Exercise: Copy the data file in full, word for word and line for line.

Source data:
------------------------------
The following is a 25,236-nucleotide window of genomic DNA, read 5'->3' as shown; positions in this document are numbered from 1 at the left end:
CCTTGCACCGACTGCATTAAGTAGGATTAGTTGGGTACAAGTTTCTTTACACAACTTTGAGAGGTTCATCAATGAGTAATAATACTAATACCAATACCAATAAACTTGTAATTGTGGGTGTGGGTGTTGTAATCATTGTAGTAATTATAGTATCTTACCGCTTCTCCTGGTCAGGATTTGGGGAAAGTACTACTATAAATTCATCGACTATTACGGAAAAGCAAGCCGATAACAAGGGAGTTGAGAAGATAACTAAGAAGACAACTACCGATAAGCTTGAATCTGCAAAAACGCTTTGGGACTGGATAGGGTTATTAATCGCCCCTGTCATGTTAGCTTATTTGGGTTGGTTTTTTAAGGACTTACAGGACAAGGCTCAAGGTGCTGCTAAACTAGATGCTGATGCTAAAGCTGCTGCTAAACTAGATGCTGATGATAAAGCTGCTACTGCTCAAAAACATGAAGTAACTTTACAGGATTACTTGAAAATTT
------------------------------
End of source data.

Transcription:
The following is a 25,236-nucleotide window of genomic DNA, read 5'->3' as shown; positions in this document are numbered from 1 at the left end:
CCTTGCACCGACTGCATTAAGTAGGATTAGTTGGGTACAAGTTTCTTTACACAACTTTGAGAGGTTCATCAATGAGTAATAATACTAATACCAATACCAATAAACTTGTAATTGTGGGTGTGGGTGTTGTAATCATTGTAGTAATTATAGTATCTTACCGCTTCTCCTGGTCAGGATTTGGGGAAAGTACTACTATAAATTCATCGACTATTACGGAAAAGCAAGCCGATAACAAGGGAGTTGAGAAGATAACTAAGAAGACAACTACCGATAAGCTTGAATCTGCAAAAACGCTTTGGGACTGGATAGGGTTATTAATCGCCCCTGTCATGTTAGCTTATTTGGGTTGGTTTTTTAAGGACTTACAGGACAAGGCTCAAGGTGCTGCTAAACTAGATGCTGATGCTAAAGCTGCTGCTAAACTAGATGCTGATGATAAAGCTGCTACTGCTCAAAAACATGAAGTAACTTTACAGGATTACTTGAAAATTT